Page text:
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Hydrogen power is the next stage of sustainable development for electrics, by extending range significantly for passenger vehicles and making the practical operation of long range heavy goods vehicles possible. But what about when a fuel cell breaks down? Roadside recovery will take you to the nearest garage for a conventional FCEV, but with the SmartNet™ Universal system, you can have a replacement fitted in a couple of minutes and be back on your way.




While pure electric and hybrid cars continue their upwards curve in the UK, hydrogen-powered vehicles are still something for the future, and with fewer than 15 functioning filling stations in the UK, it’s no real surprise.

However, if you fancy being an early adopter you can actually buy an fuel cell powered Hyundai ix35 FCEV outright for £53,015. It’s not cheap, but it does offer zero tailpipe emissions and a feasible real world range of more than 300 miles. It’s more than £20,000 costlier than its closest rival – the Mitsubishi Outlander PHEV.


The Hyundai ix 35 specifications:


Purchase Cost: £53,105**
Fuel Type: Hydrogen
Range: 350 miles*
CO2: 0g/km
Tax Band: A
Tax Cost: £0.00
Luxury Car Tax: £310 PA
0-60 mph: 10 seconds
Release Date: Mid 2015






Typically, hydrogen is delivered to a fuelling location in the same way as it is distributed to industry: in pressurized tanks on lorries. However, at suitable sites hydrogen can be produced on-site by electrolysis, in the best case with the aid of renewable electricity obtained via direct coupling (wind/solar), or through grid-balancing services.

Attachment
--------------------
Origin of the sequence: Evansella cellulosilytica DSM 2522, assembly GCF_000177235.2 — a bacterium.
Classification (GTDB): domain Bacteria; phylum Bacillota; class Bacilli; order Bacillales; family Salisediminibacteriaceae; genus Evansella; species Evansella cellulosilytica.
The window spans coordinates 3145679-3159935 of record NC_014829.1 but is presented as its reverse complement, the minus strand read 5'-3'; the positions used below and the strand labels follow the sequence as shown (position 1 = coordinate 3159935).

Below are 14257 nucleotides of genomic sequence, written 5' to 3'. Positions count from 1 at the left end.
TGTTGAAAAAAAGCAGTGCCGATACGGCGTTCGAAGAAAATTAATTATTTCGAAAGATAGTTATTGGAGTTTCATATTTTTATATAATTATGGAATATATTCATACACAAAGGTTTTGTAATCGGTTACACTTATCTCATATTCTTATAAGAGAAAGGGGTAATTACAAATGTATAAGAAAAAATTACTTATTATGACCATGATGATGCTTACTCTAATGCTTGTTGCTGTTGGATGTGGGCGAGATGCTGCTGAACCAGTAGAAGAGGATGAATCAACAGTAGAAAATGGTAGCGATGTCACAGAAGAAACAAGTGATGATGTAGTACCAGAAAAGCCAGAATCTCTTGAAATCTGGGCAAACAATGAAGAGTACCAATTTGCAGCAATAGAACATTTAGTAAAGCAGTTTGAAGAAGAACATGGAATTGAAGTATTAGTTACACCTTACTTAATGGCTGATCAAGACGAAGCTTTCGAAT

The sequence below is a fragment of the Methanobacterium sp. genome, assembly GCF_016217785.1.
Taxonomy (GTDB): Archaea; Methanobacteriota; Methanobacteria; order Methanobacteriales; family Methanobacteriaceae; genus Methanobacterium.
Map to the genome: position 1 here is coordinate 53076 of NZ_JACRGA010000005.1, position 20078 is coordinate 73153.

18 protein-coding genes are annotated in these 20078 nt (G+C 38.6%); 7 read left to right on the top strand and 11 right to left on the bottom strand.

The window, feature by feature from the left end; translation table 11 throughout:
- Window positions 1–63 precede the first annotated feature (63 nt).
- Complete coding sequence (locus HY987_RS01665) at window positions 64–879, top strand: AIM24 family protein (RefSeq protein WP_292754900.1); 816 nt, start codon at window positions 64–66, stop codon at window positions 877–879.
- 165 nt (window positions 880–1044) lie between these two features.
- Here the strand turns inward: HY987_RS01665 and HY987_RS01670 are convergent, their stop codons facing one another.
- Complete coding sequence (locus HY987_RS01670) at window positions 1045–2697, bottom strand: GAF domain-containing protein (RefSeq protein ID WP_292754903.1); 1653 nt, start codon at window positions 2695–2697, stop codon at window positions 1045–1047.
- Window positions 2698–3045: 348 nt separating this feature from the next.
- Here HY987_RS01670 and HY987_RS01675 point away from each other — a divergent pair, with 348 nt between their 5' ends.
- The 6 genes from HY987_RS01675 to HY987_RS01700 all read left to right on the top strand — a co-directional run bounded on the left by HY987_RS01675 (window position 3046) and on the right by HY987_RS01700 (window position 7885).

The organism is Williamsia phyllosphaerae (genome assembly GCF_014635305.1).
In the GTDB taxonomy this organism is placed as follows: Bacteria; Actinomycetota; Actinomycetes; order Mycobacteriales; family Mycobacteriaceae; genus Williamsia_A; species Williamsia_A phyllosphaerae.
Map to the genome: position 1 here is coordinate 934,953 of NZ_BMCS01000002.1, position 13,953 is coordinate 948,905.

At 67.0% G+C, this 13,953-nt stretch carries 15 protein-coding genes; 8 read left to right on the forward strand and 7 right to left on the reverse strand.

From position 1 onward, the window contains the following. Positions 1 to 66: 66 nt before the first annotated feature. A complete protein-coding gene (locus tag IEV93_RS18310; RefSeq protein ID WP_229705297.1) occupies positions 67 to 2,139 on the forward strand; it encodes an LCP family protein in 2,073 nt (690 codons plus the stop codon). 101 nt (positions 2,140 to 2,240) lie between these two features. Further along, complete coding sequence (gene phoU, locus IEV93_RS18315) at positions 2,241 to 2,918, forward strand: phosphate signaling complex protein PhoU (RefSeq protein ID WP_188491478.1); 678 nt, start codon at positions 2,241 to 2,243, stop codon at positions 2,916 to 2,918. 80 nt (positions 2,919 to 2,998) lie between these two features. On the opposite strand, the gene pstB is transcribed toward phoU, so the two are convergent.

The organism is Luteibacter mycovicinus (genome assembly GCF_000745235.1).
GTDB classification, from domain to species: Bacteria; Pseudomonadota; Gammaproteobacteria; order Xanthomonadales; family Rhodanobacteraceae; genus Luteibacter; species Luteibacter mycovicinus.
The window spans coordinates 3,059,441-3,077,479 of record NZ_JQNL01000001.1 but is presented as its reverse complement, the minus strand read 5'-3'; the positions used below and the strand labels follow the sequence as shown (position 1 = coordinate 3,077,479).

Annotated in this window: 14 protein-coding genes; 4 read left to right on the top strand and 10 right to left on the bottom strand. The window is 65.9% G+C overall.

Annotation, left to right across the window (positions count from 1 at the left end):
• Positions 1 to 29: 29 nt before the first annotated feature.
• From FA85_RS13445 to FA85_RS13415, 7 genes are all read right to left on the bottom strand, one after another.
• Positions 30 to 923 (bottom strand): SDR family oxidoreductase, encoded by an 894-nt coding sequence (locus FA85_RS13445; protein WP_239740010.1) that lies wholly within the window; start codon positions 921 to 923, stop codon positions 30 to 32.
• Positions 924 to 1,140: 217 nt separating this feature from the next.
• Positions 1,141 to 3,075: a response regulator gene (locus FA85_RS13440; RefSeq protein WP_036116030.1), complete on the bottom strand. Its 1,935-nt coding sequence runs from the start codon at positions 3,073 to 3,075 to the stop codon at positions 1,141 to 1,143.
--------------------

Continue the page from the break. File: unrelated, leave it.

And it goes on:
Hyundai says it started researching hydrogen fuel cells as a viable powertrain back in 1998 and produced the first prototype in 2001. Based on the Santa Fe, the 2001 concept had a 75kW fuel cell, a 72-litre gas tank, a top speed of 77mph and a range of around 99 miles.

The 2007 Tucson-based prototype had a 100kW fuel cell, a 152-litre gas tank, a 93mph top speed and a 186-mile range. Today’s car, based on the ix35 SUV has a 100kW fuel cell equivalent to 134bhp, a 144 litre of hydrogen capacity in two tanks, a 100mph top speed and a range of 369 miles.

The fuel, compressed hydrogen at a pressure of 700 bar, is housed in two gas cylinders in place of a conventional petrol tank – a smaller 40-litre unit in front of the rear axle and a 104-litre tank behind the rear axle.

A fuel cell is mounted under the bonnet. The hybrid battery packs are located under the vehicle, positioned in the centre for weight distribution. Inside the fuel cell, an anode and cathode sandwich, and a polymer electrolyte membrane.

When the hydrogen flows over the anode, it splits into hydrogen protons and electrons. The polymer electrolyte membrane only allows the protons to pass through. The electrons travel to an external circuit which operates the motor. At the cathode, electrons and protons react with oxygen from the air to create water as a by-product of the process. Hyundai claims the driving range is 369 miles on a tank of gas.







The compact SUV uses 0.95kg of hydrogen to cover 62 miles and has a maximum tank capacity of 5.64kg of gas. The front wheels are driven by a 65kW - equivalent to 87.2bhp - electric motor, through a single speed reducer gear.

Under the floor is a 24kW battery developed by LG Chemicals, which is used primarily to assist the fuel cell stack when power demand is at its greatest. The battery pack is also used to ‘harvest’ waste energy from the regenerative braking system.

There’s no noise on start-up, or thereafter, and step off from a standstill is impressively brisk, with 221lb ft of torque instantly on tap. Not that the performance is barnstorming; at more that 100kg heavier than a regular ix35, it is more than 1.5sec slower than a 2.0-litre diesel to 62mph, and maxes out at about 100mph.


A FCEV, is an electric vehicle that is powered by a hydrogen fuel cell. FCEVs and the associated refuelling infrastructures are currently in the very early stages of market introduction.









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